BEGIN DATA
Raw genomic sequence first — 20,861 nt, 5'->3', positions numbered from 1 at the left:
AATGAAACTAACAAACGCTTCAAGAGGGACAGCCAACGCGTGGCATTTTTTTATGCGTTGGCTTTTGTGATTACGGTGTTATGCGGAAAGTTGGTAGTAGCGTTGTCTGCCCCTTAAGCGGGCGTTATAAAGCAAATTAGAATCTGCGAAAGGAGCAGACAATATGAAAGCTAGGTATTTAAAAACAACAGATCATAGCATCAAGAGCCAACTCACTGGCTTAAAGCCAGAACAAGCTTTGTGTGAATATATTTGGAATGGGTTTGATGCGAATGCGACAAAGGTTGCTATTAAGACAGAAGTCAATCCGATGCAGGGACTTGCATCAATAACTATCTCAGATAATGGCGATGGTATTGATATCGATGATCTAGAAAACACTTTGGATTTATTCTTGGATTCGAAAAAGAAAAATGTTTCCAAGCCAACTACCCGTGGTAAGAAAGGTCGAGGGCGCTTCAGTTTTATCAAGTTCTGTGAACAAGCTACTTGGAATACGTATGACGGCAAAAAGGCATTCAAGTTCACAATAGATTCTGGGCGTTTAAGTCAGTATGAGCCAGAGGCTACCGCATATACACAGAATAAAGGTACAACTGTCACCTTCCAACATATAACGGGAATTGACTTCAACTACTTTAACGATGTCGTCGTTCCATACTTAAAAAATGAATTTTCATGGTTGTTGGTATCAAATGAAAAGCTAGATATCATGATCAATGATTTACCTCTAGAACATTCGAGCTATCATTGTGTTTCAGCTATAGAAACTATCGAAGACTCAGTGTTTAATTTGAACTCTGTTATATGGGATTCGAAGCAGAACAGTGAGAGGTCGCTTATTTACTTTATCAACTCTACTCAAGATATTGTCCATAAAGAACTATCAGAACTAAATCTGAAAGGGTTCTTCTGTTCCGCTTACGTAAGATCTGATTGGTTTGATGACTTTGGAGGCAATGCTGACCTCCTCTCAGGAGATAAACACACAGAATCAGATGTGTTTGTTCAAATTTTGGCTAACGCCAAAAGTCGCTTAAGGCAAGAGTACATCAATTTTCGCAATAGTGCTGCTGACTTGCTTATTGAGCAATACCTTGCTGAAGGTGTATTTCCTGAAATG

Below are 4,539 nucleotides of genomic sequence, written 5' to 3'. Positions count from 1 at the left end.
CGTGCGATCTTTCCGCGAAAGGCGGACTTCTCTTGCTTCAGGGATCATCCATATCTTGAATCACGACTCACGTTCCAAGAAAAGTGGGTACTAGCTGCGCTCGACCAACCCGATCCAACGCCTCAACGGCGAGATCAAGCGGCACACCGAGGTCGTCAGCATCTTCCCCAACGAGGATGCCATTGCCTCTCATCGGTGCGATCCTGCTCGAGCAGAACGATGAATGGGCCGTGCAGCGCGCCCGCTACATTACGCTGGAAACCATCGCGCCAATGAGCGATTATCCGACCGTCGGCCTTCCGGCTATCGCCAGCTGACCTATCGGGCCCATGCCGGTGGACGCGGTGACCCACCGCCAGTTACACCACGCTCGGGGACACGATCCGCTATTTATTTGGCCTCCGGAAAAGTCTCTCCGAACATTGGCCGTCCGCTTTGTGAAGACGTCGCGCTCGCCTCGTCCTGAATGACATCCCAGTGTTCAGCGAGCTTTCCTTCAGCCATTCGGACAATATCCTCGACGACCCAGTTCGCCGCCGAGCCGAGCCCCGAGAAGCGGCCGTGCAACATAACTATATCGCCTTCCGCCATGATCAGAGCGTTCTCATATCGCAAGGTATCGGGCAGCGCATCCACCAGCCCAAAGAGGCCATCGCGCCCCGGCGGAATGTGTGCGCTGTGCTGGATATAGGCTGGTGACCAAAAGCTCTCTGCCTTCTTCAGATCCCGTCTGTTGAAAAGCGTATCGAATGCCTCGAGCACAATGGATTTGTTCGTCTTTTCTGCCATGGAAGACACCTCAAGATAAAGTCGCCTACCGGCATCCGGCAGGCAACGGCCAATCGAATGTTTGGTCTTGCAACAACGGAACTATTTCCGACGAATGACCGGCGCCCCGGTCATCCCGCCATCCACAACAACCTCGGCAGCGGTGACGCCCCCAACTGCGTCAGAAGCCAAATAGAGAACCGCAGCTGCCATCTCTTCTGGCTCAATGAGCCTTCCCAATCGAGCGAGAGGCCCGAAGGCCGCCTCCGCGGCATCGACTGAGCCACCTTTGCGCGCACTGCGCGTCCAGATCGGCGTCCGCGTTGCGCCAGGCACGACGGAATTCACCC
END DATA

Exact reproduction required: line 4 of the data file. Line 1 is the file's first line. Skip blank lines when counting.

CGTGCGATCTTTCCGCGAAAGGCGGACTTCTCTTGCTTCAGGGATCATCCATATCTTGAATCACGACTCACGTTCCAAGAAAAGTGGGTACTAGCTGCGCTCGACCAACCCGATCCAACGCCTCAACGGCGAGATCAAGCGGCACACCGAGGTCGTCAGCATCTTCCCCAACGAGGATGCCATTGCCTCTCATCGGTGCGATCCTGCTCGAGCAGAACGATGAATGGGCCGTGCAGCGCGCCCGCTACATTACGCTGGAAACCATCGCGCCAATGAGCGATTATCCGACCGTCGGCCTTCCGGCTATCGCCAGCTGACCTATCGGGCCCATGCCGGTGGACGCGGTGACCCACCGCCAGTTACACCACGCTCGGGGACACGATCCGCTATTTATTTGGCCTCCGGAAAAGTCTCTCCGAACATTGGCCGTCCGCTTTGTGAAGACGTCGCGCTCGCCTCGTCCTGAATGACATCCCAGTGTTCAGCGAGCTTTCCTTCAGCCATTCGGACAATATCCTCGACGACCCAGTTCGCCGCCGAGCCGAGCCCCGAGAAGCGGCCGTGCAACATAACTATATCGCCTTCCGCCATGATCAGAGCGTTCTCATATCGCAAGGTATCGGGCAGCGCATCCACCAGCCCAAAGAGGCCATCGCGCCCCGGCGGAATGTGTGCGCTGTGCTGGATATAGGCTGGTGACCAAAAGCTCTCTGCCTTCTTCAGATCCCGTCTGTTGAAAAGCGTATCGAATGCCTCGAGCACAATGGATTTGTTCGTCTTTTCTGCCATGGAAGACACCTCAAGATAAAGTCGCCTACCGGCATCCGGCAGGCAACGGCCAATCGAATGTTTGGTCTTGCAACAACGGAACTATTTCCGACGAATGACCGGCGCCCCGGTCATCCCGCCATCCACAACAACCTCGGCAGCGGTGACGCCCCCAACTGCGTCAGAAGCCAAATAGAGAACCGCAGCTGCCATCTCTTCTGGCTCAATGAGCCTTCCCAATCGAGCGAGAGGCCCGAAGGCCGCCTCCGCGGCATCGACTGAGCCACCTTTGCGCGCACTGCGCGTCCAGATCGGCGTCCGCGTTGCGCCAGGCACGACGGAATTCACCC